Interesting approach as it relates to fixed timeline, flexible scope principles as seen in works like Shape Up. Seems clever, as RR ensures short jobs will always be completed faster than long jobs even when we have no prior knowledge of the length of jobs, which is the case most of the time. Small batches have overhead of context switching and large ones, maybe like 6 weeks, act like a FIFO system. A good heuristic for RR scheduling is to ensure 80% of job is cleared through he system in a single quantum of time, where 20% will take multiple trips through the system (we revisit a pitch to improve later, not as a follow on). Not sure if this helps to communicate concern around how teams can connect seemingly disparate small projects (cycles) that roll up into big ideas, especially when incubating a new product. Thoughts?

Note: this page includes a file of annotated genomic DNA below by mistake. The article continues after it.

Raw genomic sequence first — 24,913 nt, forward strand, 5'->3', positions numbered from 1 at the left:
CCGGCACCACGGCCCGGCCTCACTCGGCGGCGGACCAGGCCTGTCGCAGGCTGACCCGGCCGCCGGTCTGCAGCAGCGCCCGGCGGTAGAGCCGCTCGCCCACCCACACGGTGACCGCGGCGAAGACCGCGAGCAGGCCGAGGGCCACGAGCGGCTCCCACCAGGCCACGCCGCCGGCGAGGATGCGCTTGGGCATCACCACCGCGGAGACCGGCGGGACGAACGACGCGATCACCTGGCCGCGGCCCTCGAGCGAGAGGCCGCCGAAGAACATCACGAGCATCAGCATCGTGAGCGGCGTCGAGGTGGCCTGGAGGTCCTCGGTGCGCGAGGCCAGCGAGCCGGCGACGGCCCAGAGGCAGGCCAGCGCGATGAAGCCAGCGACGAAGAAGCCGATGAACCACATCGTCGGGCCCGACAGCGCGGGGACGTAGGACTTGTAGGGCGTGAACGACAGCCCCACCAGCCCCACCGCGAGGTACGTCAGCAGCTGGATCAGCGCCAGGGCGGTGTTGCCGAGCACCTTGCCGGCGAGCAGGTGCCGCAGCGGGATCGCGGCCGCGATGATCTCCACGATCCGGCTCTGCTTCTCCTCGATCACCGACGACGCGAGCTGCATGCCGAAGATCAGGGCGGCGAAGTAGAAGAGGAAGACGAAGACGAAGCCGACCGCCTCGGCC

I’m familiar with RRS in computing, so I’m assuming that’s what you’re referring to. I’d love to hear more! Are you just wondering aloud about applying that to a system of people performing the work, or is there an ongoing discussion about this that you could link to?
Simply about how people performing the work this way might apply to Shape Up cycles.
Conceptually, I am unsure whether round-robin scheduling is compatible with Shape Up. To continue the computing analogy, shaping work is a “pre-processor” that makes sure all the “work packets” are properly sized. This eliminates both the need to actively manage the queue, and the risk associated with keeping unfinished work in limbo. Within a cycle, I would prefer that the build team choose how to sequence work vs. arbitrarily dictating an RRS/FIFO policy.
This is pretty helpful. Thank you.